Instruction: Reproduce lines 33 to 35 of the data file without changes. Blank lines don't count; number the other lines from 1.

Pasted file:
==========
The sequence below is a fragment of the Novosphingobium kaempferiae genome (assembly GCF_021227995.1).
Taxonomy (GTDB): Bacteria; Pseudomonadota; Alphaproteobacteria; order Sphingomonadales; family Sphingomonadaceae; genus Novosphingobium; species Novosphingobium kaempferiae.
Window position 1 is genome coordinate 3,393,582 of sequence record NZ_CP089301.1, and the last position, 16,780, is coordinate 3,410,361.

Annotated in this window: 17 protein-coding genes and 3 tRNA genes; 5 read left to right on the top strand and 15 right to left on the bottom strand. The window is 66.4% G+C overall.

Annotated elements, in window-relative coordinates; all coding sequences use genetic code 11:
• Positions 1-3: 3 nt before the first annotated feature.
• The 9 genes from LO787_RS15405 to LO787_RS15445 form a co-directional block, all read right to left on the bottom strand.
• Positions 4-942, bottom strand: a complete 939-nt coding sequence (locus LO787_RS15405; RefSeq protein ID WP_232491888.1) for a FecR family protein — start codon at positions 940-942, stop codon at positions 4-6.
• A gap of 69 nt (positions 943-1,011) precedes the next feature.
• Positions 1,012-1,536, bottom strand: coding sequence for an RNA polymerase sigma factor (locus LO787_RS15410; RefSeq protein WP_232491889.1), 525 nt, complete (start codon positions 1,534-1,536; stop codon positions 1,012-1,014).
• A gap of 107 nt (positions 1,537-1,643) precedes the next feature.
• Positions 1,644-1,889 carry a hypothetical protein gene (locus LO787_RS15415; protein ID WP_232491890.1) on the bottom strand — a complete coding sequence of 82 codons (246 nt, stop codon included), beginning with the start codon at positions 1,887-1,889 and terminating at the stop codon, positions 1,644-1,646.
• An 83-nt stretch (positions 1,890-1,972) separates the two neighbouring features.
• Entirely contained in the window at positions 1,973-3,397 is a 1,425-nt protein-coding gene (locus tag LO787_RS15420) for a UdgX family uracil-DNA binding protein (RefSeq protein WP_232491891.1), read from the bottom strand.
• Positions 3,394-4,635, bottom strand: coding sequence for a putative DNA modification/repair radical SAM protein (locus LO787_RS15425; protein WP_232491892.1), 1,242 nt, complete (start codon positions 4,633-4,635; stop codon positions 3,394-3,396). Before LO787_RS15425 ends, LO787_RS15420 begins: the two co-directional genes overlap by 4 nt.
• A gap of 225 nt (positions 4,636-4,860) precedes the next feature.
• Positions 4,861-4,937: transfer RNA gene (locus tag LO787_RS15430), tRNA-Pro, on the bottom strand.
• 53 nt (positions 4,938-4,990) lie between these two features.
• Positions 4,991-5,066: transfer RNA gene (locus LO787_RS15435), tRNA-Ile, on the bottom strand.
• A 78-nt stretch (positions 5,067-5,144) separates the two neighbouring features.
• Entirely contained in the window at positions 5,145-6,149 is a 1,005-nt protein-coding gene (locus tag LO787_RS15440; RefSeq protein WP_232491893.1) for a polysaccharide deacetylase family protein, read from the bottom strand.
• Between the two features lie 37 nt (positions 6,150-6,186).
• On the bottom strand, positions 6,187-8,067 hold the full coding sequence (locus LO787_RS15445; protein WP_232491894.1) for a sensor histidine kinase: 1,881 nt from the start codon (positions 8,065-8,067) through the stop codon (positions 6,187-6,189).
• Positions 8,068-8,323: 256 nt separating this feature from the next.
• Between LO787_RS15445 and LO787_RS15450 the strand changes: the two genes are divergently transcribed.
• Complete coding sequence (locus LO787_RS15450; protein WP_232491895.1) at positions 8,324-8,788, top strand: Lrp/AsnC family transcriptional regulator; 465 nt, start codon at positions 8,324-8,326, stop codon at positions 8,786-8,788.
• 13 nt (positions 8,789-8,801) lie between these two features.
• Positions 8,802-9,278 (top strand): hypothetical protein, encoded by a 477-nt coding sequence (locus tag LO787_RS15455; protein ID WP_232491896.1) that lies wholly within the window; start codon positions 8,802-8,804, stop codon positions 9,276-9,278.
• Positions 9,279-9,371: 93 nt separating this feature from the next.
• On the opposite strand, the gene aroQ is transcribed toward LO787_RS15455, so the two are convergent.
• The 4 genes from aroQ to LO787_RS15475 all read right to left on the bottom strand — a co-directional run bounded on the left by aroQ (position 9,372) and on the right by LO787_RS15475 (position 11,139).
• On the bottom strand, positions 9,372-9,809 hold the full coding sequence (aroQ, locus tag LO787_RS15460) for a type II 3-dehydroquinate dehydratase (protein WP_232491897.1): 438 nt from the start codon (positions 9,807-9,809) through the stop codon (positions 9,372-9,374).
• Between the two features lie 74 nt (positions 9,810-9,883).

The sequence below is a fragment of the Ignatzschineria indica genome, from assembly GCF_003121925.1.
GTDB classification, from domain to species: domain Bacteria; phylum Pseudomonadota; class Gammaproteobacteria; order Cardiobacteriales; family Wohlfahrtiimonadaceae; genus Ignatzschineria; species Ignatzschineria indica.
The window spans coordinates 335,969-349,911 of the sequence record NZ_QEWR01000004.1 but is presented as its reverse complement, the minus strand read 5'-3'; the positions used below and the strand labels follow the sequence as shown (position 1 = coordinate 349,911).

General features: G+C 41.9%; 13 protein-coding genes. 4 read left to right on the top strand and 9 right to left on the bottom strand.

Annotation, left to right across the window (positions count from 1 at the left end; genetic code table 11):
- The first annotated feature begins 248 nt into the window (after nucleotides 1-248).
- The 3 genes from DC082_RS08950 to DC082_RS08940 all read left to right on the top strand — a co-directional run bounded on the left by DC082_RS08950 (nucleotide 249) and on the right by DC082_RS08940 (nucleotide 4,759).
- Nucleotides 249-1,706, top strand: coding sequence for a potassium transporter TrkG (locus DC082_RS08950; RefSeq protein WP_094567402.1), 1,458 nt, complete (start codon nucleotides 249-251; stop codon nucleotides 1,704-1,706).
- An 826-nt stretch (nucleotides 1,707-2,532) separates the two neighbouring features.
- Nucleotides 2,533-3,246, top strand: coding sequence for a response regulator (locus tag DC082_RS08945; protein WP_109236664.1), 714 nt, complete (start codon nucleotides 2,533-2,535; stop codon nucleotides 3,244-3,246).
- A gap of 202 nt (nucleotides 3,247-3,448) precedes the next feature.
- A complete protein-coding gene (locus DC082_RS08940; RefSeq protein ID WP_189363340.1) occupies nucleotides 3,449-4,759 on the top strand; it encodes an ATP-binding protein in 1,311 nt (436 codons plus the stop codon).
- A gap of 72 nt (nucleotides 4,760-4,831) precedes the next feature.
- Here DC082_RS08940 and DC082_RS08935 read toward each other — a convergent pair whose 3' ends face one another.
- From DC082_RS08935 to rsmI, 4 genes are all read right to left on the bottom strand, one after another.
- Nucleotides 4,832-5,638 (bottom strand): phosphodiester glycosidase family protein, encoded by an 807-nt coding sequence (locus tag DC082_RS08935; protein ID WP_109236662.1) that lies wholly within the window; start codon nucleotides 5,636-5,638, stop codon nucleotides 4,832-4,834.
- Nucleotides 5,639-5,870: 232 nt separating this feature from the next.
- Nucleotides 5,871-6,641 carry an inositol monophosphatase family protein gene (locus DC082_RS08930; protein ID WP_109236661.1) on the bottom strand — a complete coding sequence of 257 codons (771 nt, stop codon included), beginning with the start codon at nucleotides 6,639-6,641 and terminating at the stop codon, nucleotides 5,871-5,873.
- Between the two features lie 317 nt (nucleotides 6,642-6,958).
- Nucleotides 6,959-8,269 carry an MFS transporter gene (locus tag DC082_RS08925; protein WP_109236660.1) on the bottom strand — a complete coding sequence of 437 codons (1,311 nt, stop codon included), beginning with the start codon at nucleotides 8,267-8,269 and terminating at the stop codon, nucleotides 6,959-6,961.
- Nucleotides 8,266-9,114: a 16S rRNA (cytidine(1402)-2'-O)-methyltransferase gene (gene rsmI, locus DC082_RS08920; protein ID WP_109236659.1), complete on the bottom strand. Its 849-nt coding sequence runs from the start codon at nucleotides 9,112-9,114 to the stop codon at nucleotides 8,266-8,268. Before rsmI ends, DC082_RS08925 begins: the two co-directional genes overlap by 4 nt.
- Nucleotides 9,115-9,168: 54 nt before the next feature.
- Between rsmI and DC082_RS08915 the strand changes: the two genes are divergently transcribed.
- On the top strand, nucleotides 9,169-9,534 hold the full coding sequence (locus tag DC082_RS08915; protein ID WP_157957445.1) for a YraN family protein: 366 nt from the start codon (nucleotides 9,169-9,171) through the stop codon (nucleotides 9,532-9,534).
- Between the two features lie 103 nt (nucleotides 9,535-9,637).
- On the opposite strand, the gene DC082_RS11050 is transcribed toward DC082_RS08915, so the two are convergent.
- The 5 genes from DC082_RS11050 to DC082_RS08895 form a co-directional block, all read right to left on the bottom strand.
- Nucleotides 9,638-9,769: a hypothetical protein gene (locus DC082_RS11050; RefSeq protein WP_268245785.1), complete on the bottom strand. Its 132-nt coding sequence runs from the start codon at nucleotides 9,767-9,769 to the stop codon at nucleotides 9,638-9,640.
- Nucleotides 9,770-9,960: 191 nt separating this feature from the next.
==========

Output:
• Between the two features lie 74 nt (positions 9,810-9,883).

The sequence below is a fragment of the Ignatzschineria indica genome, from assembly GCF_003121925.1.
GTDB classification, from domain to species: domain Bacteria; phylum Pseudomonadota; class Gammaproteobacteria; order Cardiobacteriales; family Wohlfahrtiimonadaceae; genus Ignatzschineria; species Ignatzschineria indica.